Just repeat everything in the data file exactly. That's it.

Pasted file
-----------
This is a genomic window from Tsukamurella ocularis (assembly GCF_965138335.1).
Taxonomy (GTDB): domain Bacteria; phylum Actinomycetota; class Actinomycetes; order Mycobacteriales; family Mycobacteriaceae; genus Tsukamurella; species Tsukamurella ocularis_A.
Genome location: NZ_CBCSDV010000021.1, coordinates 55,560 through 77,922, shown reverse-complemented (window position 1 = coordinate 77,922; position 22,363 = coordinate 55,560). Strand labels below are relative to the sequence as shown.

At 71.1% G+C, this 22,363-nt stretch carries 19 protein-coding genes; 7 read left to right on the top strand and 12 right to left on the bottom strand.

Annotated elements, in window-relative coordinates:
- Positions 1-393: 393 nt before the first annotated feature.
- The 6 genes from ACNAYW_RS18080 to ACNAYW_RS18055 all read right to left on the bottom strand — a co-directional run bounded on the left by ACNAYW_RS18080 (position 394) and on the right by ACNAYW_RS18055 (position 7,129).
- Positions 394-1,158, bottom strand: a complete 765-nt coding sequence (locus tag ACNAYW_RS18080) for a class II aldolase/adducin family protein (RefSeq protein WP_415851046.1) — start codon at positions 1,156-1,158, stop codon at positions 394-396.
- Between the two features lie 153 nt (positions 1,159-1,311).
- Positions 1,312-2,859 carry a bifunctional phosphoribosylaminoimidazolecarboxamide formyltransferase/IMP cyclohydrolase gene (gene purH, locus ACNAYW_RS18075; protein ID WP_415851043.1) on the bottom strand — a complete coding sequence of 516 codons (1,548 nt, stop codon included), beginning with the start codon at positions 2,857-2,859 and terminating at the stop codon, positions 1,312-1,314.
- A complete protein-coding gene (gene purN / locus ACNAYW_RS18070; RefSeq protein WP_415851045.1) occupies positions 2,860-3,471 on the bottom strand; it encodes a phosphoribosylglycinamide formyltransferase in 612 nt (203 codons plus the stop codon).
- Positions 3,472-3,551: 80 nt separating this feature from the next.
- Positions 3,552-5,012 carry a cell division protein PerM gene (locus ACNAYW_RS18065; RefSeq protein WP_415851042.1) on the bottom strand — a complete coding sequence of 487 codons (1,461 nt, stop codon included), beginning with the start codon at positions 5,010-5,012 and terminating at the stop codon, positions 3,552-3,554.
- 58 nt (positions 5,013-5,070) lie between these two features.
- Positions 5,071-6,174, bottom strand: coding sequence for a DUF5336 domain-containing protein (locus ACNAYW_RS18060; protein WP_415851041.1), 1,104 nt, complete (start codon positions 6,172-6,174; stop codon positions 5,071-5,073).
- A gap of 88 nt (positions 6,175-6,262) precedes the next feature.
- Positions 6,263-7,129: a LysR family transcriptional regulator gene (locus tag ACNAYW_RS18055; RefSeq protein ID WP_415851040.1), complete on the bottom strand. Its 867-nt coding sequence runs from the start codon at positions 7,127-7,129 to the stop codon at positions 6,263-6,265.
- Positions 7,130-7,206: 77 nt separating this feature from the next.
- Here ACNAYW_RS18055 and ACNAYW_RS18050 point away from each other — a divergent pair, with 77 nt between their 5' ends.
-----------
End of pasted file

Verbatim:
This is a genomic window from Tsukamurella ocularis (assembly GCF_965138335.1).
Taxonomy (GTDB): domain Bacteria; phylum Actinomycetota; class Actinomycetes; order Mycobacteriales; family Mycobacteriaceae; genus Tsukamurella; species Tsukamurella ocularis_A.
Genome location: NZ_CBCSDV010000021.1, coordinates 55,560 through 77,922, shown reverse-complemented (window position 1 = coordinate 77,922; position 22,363 = coordinate 55,560). Strand labels below are relative to the sequence as shown.

At 71.1% G+C, this 22,363-nt stretch carries 19 protein-coding genes; 7 read left to right on the top strand and 12 right to left on the bottom strand.

Annotated elements, in window-relative coordinates:
- Positions 1-393: 393 nt before the first annotated feature.
- The 6 genes from ACNAYW_RS18080 to ACNAYW_RS18055 all read right to left on the bottom strand — a co-directional run bounded on the left by ACNAYW_RS18080 (position 394) and on the right by ACNAYW_RS18055 (position 7,129).
- Positions 394-1,158, bottom strand: a complete 765-nt coding sequence (locus tag ACNAYW_RS18080) for a class II aldolase/adducin family protein (RefSeq protein WP_415851046.1) — start codon at positions 1,156-1,158, stop codon at positions 394-396.
- Between the two features lie 153 nt (positions 1,159-1,311).
- Positions 1,312-2,859 carry a bifunctional phosphoribosylaminoimidazolecarboxamide formyltransferase/IMP cyclohydrolase gene (gene purH, locus ACNAYW_RS18075; protein ID WP_415851043.1) on the bottom strand — a complete coding sequence of 516 codons (1,548 nt, stop codon included), beginning with the start codon at positions 2,857-2,859 and terminating at the stop codon, positions 1,312-1,314.
- A complete protein-coding gene (gene purN / locus ACNAYW_RS18070; RefSeq protein WP_415851045.1) occupies positions 2,860-3,471 on the bottom strand; it encodes a phosphoribosylglycinamide formyltransferase in 612 nt (203 codons plus the stop codon).
- Positions 3,472-3,551: 80 nt separating this feature from the next.
- Positions 3,552-5,012 carry a cell division protein PerM gene (locus ACNAYW_RS18065; RefSeq protein WP_415851042.1) on the bottom strand — a complete coding sequence of 487 codons (1,461 nt, stop codon included), beginning with the start codon at positions 5,010-5,012 and terminating at the stop codon, positions 3,552-3,554.
- 58 nt (positions 5,013-5,070) lie between these two features.
- Positions 5,071-6,174, bottom strand: coding sequence for a DUF5336 domain-containing protein (locus ACNAYW_RS18060; protein WP_415851041.1), 1,104 nt, complete (start codon positions 6,172-6,174; stop codon positions 5,071-5,073).
- A gap of 88 nt (positions 6,175-6,262) precedes the next feature.
- Positions 6,263-7,129: a LysR family transcriptional regulator gene (locus tag ACNAYW_RS18055; RefSeq protein ID WP_415851040.1), complete on the bottom strand. Its 867-nt coding sequence runs from the start codon at positions 7,127-7,129 to the stop codon at positions 6,263-6,265.
- Positions 7,130-7,206: 77 nt separating this feature from the next.
- Here ACNAYW_RS18055 and ACNAYW_RS18050 point away from each other — a divergent pair, with 77 nt between their 5' ends.